Legendary Pictures is adapting Frank Herbert’s seminal 1965 science fiction novel Dune for the big screen, with Arrival and Blade Runner 2049 director Denis Villeneuve behind the camera. According to Herbert’s son Brian, the script is coming along nicely:
The big takeaway here is that Denis Villeneuve’s movie will only cover the first half of the first Dune novel, which seems to confirm that we’re in for a two-parter. On the one hand, this is great news; David Lynch tried to adapt Dune as one movie back in 1984, and it didn’t go well. On the other hand, Hollywood has a bad habit of drawing out stories better told in one go, but Dune is a very complex work, so this is nowhere near as bad as, say, Warner Bros. adapting J.R.R. Tolkien’s The Hobbit, a relatively lightweight fantasy novel, into three different films.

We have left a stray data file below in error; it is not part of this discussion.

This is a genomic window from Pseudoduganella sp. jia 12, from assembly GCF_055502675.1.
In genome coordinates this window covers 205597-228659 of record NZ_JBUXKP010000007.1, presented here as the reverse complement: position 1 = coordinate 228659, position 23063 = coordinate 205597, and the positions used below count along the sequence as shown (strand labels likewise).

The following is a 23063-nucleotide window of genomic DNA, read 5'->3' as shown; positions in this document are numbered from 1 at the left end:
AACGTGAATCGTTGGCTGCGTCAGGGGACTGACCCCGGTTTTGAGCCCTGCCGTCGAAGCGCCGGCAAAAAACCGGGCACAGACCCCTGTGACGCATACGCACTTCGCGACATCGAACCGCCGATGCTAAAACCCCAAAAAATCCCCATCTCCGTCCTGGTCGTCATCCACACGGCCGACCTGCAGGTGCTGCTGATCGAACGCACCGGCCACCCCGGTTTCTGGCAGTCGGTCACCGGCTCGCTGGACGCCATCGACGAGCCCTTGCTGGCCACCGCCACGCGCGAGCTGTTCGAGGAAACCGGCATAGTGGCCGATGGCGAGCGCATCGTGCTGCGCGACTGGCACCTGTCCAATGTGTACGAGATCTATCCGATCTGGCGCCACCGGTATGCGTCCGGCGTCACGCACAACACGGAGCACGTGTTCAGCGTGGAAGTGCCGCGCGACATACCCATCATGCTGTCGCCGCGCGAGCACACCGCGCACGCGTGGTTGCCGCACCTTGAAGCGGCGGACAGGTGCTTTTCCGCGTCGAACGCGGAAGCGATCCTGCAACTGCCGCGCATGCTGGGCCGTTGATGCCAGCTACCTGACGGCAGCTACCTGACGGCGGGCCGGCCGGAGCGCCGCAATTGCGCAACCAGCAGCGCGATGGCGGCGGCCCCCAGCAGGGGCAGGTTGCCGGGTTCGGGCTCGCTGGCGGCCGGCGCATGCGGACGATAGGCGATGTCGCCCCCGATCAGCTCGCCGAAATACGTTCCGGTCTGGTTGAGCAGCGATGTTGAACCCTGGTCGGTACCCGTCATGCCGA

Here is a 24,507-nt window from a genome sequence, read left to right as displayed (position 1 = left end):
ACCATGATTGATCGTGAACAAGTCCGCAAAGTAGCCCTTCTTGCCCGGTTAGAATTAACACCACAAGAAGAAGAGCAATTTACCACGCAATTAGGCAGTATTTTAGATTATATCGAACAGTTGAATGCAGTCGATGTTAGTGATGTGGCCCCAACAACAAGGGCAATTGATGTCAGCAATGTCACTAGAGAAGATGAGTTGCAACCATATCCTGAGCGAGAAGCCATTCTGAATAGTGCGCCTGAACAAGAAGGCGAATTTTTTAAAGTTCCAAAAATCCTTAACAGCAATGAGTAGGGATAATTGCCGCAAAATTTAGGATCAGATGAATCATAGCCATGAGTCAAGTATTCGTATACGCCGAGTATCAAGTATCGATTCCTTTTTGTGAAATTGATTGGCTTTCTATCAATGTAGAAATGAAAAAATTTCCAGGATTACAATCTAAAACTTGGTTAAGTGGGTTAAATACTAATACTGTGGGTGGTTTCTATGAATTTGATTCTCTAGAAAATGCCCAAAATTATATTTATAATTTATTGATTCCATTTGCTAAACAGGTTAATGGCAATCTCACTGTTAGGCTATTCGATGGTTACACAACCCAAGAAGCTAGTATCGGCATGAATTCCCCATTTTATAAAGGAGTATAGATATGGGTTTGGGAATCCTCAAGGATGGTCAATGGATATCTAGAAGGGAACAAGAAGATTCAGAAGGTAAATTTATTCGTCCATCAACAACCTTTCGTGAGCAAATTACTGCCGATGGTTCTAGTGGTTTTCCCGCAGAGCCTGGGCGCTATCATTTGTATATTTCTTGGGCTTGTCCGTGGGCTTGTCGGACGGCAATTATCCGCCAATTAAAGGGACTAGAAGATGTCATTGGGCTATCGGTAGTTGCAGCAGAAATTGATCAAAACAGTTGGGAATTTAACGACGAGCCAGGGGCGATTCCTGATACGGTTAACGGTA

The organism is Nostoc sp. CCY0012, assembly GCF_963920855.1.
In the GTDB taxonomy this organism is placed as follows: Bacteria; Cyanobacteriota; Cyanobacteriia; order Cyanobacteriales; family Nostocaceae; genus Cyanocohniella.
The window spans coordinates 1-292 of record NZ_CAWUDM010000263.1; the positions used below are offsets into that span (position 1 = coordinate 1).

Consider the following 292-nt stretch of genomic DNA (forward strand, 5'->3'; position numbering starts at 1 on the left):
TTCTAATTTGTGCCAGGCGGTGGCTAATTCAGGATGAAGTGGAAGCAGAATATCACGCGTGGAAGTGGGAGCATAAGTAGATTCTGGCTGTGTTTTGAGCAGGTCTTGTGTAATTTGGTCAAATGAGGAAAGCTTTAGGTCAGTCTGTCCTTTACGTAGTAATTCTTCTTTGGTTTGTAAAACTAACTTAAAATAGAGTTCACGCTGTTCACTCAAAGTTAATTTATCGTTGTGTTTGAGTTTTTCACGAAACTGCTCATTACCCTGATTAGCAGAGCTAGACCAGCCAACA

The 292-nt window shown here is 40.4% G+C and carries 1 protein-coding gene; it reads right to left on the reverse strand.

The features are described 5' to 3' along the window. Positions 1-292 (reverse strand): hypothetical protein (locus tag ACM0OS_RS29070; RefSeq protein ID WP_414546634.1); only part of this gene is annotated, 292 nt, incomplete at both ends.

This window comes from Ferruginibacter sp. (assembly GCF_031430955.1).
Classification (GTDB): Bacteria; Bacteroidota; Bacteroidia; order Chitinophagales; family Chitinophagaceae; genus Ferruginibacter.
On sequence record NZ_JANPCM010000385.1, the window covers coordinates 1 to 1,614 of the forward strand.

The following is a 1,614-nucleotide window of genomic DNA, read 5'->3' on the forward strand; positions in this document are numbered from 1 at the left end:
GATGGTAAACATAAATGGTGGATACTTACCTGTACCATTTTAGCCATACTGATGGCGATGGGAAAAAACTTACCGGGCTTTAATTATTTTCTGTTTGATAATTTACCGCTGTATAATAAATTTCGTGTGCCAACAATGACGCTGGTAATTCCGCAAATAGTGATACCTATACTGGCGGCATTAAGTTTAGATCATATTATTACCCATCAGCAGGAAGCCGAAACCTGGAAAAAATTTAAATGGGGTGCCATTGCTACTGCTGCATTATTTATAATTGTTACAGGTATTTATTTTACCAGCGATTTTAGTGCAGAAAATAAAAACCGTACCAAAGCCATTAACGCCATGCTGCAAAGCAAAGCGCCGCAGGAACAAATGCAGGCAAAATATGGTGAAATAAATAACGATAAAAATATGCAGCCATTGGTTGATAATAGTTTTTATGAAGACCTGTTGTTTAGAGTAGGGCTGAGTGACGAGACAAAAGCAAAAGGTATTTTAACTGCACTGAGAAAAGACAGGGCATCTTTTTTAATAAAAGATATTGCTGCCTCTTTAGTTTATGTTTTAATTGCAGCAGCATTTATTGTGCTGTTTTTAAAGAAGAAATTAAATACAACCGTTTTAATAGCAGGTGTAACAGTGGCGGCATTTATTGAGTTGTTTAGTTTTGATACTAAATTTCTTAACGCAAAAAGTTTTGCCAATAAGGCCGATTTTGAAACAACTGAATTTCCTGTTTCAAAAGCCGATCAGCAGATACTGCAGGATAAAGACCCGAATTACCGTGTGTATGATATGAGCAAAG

Frank Herbert wrote six Dune novels before his death in 1986, and the full tale is as sprawling and character-driven as George R.R. Martin’s A Song of Ice and Fire series. Along with Hugo Gernsback, Herbert could be considered the father of modern science fiction, much as Tolkien is considered the father of modern fantasy.
My only concern is that the first half of Dune includes a lot of inner monologue and intricate political maneuvering that sets the stage for the more action-packed second half. Will people have the attention span for two hours of exposition about the Spacing Guild’s demand for more spice, the terraforming of planets, and worker’s union disputes over on-the-job safety?
Then again, Villeneuve has developed a good reputation for crafting thought-provoking, intelligent science fiction stories, so I’ll remain cautiously optimistic.
Legendary and Villeneuve are already staffing up, and are in talks to cast Oscar-nominated actor Timothée Chalamet to play lead character Paul Atreides.